People have many reasons for not wanting to train jiu-jitsu. Most of these reasons are central to personal finance, time, and fear. Not having money to train is obviously an issue, but for those of us die-hards, we know it’s just an excuse. We can always cut costs in other areas of life to afford a membership. Not having time is just as bogus since there are ways to make time for the things that are important. If jiu-jitsu is important, you will make the time to train.
Fear of injury, however, is a tricky excuse because most fears are irrational, yet paralyzing. Human beings have evolved with an instinct to keep us alive, and fear is part of that evolutionary equation. Therefore, it is natural for us to fear the unknown and jiu-jitsu, for most people is largely unknown.
Injury in jiu-jitsu is one of the biggest reasons people have for avoiding the gentle art. In my experience, I have only had one injury that has rendered me disabled in seven years of training. A few years ago, I broke some ribs and the pain was excruciating. I was, however, back on the mats just two days later teaching using other students as demonstrators while I explained techniques and they moved through them. At the time, I was also waiting tables. This has been the most debilitating injury I’ve had thus far and I was still able to work, albeit painfully. Maybe I have been lucky.
As an instructor, I have also heard from hundreds of people who do not want to train jiu-jitsu because they are afraid of getting hurt. Furthermore, after experiencing even the most minor of injuries, people will quit jiu-jitsu because if they get hurt again, they suggest their lives will be ruined. This is unfortunate because injuries can happen in every walk of life, from driving to work to getting off the couch. Jiu-jitsu injuries are fewer and further between than most people think and rarely as catastrophic. Sure, jiu-jitsu is physical, but if you train correctly, you can mitigate the chances of getting injured.
Here are some ways to reduce the risk of injury in jiu-jitsu.
First and foremost, you should be tapping early and often. If you wait until something hurts, you are going to be setting yourself up for some type of injury. Do not wait for anything to hurt because more often than not, it will be too late.
Be mindful of who you train with.
Choose your training partners wisely. Some people don’t care about your injury. Even after communicating with them, they remain oblivious. These are usually the people that say something like “Let’s go light” and continue the sparring match as if they are training for a world championship. Choose people to train with that you know will take care of your injury. Higher ranked students are usually the best options for this because more often than not, they no longer have anything to prove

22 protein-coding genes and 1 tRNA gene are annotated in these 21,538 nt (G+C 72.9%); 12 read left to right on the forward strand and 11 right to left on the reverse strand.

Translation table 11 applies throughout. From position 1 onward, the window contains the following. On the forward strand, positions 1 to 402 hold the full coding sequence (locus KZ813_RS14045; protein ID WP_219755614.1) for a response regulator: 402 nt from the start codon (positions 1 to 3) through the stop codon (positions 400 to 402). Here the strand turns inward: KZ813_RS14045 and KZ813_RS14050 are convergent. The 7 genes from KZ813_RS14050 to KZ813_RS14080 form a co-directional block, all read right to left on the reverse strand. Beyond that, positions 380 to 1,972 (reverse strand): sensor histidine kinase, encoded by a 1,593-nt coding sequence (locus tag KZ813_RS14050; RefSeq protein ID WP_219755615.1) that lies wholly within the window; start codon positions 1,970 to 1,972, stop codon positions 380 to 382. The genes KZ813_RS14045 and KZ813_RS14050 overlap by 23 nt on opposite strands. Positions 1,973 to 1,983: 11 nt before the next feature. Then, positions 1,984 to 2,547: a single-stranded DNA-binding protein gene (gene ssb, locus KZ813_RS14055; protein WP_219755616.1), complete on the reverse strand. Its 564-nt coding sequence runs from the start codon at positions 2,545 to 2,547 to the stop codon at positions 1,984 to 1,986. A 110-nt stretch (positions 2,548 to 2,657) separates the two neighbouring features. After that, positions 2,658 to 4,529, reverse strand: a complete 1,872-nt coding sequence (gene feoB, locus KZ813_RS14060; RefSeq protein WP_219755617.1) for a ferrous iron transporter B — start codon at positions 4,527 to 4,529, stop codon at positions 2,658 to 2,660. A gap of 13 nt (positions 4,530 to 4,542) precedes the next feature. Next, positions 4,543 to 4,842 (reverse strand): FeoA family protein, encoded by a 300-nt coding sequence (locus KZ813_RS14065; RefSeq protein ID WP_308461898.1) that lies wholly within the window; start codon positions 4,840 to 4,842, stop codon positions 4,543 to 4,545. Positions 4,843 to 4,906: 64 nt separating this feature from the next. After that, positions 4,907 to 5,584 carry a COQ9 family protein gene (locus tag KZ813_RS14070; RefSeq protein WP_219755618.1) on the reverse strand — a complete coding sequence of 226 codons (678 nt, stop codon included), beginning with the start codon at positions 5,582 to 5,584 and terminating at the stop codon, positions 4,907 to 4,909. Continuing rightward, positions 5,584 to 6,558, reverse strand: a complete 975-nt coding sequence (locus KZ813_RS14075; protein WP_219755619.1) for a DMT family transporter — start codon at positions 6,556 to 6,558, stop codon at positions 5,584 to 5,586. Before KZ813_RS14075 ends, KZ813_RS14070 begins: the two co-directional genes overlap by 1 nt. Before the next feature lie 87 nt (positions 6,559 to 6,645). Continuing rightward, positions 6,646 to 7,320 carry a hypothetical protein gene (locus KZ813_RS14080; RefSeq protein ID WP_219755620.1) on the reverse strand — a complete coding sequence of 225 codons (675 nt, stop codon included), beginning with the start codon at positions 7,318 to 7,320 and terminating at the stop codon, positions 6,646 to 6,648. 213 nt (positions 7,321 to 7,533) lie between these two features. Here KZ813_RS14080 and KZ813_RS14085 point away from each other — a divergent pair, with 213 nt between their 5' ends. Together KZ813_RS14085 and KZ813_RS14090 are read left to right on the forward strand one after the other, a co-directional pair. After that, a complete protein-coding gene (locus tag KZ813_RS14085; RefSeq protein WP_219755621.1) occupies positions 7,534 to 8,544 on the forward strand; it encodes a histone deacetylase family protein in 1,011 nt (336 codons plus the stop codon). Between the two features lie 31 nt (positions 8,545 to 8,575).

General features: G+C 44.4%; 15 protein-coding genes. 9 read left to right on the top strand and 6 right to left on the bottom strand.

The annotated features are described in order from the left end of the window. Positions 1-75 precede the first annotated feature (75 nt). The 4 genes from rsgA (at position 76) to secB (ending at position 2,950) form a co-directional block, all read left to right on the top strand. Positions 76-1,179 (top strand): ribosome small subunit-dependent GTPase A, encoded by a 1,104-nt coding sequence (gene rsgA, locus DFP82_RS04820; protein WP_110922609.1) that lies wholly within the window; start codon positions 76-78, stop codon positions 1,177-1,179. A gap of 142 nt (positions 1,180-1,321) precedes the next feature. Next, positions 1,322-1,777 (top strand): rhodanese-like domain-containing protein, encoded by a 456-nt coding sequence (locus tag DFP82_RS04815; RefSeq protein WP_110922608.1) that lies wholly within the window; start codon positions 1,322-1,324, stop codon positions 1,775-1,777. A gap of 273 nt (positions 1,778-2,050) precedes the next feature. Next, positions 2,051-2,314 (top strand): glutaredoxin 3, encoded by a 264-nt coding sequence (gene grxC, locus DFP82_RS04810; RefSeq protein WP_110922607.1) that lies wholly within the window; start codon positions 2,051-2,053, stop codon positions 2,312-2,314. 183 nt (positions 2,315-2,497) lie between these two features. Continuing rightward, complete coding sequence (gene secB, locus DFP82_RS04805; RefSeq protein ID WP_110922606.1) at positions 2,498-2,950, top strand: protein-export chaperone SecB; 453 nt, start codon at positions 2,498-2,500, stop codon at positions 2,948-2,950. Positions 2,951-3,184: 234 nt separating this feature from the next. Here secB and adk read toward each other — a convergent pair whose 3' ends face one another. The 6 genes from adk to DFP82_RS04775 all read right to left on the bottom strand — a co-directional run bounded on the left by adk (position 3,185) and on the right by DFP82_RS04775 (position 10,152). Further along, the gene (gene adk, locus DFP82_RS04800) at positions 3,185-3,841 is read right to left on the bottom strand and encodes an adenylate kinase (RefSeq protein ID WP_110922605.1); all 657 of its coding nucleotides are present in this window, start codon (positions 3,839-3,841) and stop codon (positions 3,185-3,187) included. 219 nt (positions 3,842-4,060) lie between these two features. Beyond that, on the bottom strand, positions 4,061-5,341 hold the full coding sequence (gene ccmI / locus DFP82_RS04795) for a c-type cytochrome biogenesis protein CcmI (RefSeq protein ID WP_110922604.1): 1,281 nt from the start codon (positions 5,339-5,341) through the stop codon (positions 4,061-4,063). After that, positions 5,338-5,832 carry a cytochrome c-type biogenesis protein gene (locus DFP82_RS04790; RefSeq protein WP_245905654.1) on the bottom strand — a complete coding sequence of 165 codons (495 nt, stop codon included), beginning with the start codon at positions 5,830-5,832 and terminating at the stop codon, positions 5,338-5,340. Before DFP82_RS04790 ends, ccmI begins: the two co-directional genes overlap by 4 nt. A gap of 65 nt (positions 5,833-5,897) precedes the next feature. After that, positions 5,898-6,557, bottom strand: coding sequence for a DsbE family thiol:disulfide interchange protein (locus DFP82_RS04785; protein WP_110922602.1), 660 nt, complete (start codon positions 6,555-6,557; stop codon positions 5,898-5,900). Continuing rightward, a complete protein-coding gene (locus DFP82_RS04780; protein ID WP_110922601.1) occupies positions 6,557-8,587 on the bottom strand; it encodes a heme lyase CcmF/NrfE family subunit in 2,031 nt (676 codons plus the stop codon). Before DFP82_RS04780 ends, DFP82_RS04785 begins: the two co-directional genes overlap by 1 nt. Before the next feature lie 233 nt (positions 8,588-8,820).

Communicate with your training partners and instructor.
Let your training partners know you are injured. Do not have too much pride and lose the ego. If you are indeed injured, your job should be to take care of the injury and that means making sure people are aware of your injuries. Also, talk to your instructor about your concerns so that they can make sure you’re partnered up with the right people.
This one seems to be the hardest for most injured athletes to follow. If you are injured, your number one job is to rehabilitate the injury. If your injury is well enough to train, then train but do it lightly. This can be a big problem especially for white belts that have not developed the skills to protect themselves on the mats. Their only recourse is to use strength and power and this will exacerbate the injury more often than not. Just train light or skip out on the sparring sessions completely until you are 100%.
Now that we’ve discussed the ways to reduce your odds of injury, we can discuss how to get around the fear of getting hurt.
Fear is often a lack of preparation for a supposed “worst case scenario”. We don’t fear situations that we are in total control of. Instead, we fear situations that we may not be able to manage in the event of the worst possible case. If we are afraid of getting injured, we can prepare our bodies by doing “prehab”. Foam rolling, resistance band work on small, stabilizer muscles, as well as stretching are all preventative measures we can take to reduce the risk of injury as well as overcome any fears of potentially getting hurt.
Negative thinking typically begets negative outcomes. If you are concerned all the time with the possibility of negative events, you will more likely experience negative results. Instead, think positively. Instead of thinking “What if I get hurt?” think: “What do I stand to gain from training jiu-jitsu?” If you ask most jiu-jitsu practitioners, no one is ever sorry they began training. Even people that quit will tell you they had a remarkable experience and learned a ton of positive concepts and skills.
Seek professional help
Fear of reinjury, in the event that you are recovering from a preexisting injury, coincides quite often with mood disorders such as anxiety and depression. In the event that you are experiencing any maladaptive thoughts, seek a mental health professional or reach out to friends. Fear of reinjury and mood disorders go hand-in-hand and can spiral downward if they are not taken care of quickly. If you are hurt, your mental health is just as important as your physical health.